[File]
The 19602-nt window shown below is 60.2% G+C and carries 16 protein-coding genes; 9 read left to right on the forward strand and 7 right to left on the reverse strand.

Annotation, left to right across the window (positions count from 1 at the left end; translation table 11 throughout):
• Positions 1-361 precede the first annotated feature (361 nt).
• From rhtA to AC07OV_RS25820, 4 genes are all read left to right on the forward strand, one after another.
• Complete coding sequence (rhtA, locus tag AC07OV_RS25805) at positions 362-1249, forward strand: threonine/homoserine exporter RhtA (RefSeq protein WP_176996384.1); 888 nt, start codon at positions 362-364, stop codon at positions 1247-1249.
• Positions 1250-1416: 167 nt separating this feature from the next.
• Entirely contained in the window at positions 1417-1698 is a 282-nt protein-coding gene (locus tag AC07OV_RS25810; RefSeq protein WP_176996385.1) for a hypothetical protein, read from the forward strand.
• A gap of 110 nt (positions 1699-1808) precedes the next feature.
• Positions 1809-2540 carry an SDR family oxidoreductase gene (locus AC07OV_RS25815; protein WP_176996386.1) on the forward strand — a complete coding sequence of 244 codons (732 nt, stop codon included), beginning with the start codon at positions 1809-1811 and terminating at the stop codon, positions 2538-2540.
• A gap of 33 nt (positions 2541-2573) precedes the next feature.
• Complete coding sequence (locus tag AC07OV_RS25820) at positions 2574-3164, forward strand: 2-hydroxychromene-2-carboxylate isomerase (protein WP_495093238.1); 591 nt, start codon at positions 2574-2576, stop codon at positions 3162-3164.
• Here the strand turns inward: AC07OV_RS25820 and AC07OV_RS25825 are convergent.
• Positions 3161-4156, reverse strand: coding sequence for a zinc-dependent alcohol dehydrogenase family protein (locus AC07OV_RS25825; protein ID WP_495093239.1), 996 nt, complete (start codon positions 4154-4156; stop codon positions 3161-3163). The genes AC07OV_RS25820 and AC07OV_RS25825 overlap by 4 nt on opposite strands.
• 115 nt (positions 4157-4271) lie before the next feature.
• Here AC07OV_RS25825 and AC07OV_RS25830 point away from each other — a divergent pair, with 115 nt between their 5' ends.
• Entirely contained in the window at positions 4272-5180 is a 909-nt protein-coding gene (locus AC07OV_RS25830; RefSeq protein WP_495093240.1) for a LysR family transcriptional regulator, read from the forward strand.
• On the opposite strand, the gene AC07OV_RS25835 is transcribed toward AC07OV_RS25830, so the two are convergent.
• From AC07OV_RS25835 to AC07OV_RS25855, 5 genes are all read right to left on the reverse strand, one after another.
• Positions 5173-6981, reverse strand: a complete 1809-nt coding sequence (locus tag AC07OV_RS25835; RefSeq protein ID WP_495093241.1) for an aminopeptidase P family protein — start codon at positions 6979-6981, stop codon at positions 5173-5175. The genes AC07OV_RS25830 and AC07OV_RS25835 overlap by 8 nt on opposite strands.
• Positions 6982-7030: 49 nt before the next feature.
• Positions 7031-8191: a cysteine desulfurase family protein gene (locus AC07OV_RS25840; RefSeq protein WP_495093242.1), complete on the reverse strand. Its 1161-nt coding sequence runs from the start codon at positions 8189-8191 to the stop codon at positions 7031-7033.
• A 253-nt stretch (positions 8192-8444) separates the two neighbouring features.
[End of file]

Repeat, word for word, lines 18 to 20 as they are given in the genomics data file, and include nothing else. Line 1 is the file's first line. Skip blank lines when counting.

• From AC07OV_RS25835 to AC07OV_RS25855, 5 genes are all read right to left on the reverse strand, one after another.
• Positions 5173-6981, reverse strand: a complete 1809-nt coding sequence (locus tag AC07OV_RS25835; RefSeq protein ID WP_495093241.1) for an aminopeptidase P family protein — start codon at positions 6979-6981, stop codon at positions 5173-5175. The genes AC07OV_RS25830 and AC07OV_RS25835 overlap by 8 nt on opposite strands.
• Positions 6982-7030: 49 nt before the next feature.